I know ITIL V2 (certification), but my company bought a tool that contains a module of knowledge. My boss says that the problem team should be responsible for the module in the tool, and I want to answer he, why the problem process that should not be the owner.
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HumanAfterAll
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PostPosted: Wed Sep 23, 2009 6:24 am    Post subject: Reply with quote

Miri wrote:
I know ITIL V2 (certification), but my company bought a tool that contains a module of knowledge. My boss says that the problem team should be responsible for the module in the tool, and I want to answer he, why the problem process that should not be the owner.


The Known Error Database is owned by Problem Management.
The Knowledge Base, that holds customer documentation, processes and procedural fixes is managed under Incident Management, usually through Subject Matter Experts on the Service Desk.

The Service Desk should sign off new contracts through an onboarding process when sufficient information has been submitted to support the given contract. The information is then translated by members of the service desk to their preferred format and technique for indexing.

The Knowledge Base information should be supplied to the Service Desk through Service Delivery Management/Account Managers/Consultants/Support Teams etc.

The Knowledge Module in the tool that my company has is used for Known Error Records, because they need to be linked to incidents and Problems as part of the Problem Management process.

The knowledge base should be a separate repository for documents and articles.

I think you need to explain the above to your boss.

Good luck.


Last edited by HumanAfterAll on Thu Sep 24, 2009 8:01 pm; edited 1 time in total
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Miri
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PostPosted: Thu Sep 24, 2009 12:07 pm    Post subject: Reply with quote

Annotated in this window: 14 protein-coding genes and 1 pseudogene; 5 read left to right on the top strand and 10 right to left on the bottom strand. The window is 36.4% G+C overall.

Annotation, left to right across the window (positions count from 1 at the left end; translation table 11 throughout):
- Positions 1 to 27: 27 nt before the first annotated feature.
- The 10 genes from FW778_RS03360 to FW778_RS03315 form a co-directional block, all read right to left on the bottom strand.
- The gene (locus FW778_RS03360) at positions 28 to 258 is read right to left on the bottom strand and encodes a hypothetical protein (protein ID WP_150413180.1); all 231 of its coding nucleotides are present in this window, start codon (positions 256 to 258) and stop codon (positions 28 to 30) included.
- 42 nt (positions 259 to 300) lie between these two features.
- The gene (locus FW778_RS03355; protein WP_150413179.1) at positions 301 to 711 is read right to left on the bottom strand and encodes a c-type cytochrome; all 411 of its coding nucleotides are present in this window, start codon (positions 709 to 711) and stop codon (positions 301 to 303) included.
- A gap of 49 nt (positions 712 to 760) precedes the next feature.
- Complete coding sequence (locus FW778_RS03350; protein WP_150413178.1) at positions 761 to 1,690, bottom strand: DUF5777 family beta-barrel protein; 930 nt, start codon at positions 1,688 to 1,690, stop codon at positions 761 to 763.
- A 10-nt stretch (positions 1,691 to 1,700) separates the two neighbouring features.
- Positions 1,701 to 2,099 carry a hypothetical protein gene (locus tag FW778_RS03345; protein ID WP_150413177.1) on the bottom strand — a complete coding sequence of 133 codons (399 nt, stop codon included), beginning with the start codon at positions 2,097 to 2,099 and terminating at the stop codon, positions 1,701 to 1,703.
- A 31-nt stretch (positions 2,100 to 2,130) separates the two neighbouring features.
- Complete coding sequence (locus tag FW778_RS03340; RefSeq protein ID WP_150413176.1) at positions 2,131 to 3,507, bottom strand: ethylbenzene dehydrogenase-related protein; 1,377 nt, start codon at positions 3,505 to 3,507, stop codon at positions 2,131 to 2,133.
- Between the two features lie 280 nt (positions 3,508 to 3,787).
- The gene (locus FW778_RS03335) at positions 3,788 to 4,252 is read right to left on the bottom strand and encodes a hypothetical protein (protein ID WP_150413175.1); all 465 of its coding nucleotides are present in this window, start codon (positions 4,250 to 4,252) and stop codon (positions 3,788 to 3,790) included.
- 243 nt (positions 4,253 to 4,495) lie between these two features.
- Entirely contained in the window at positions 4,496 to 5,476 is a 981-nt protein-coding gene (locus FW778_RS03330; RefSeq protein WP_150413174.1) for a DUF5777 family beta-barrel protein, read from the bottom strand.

Thank you for your answer.
I read about knowledge management in ITIL v3 Service Transition book ,
but there is no reference about process owner.
i know that ITIL is a set of concepts, but is very important understand the activities
of each process to have a good administration of them.
I think in some organizations may have this doubt implementing tools (software) with ITIL processes
and identify who is responsible for the knowledge module.
Again, thank you very much for your reply.
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Diarmid
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PostPosted: Thu Sep 24, 2009 9:19 pm    Post subject: Reply with quote

There is no simple answer as to who should 'own' your knowledge base.

Except to say that it has to be someone with an overall scope that covers what you will use it for. In big organizations it could well be a full time post reporting to, say, the IT Services Manager. Or it might be an IT quality Manager. Or it might be head of Applications Services or Help Desk Manager.

But, especially in a smaller organization, The IT Service Manager may delegate it to the person with the best fit for the task, irrespective of their primary role in the organization. In this case it does not become part of their primary role (such as Problem Management to take a case in point), but is a separate function with its own protocols and procedures.
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Caperz
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PostPosted: Mon Nov 30, 2009 2:34 pm    Post subject: Known Error Record Details Reply with quote

Hi Team,

I would like to ask, for the guys that are using a well established KE tool out there today, can you please advise the recommended fields and information to have in a KE record ?

I would imagine that we would need :

- Date error was recorded
- Who recorded it
- What is the faulting CI / Service
- What the syptoms of the KE are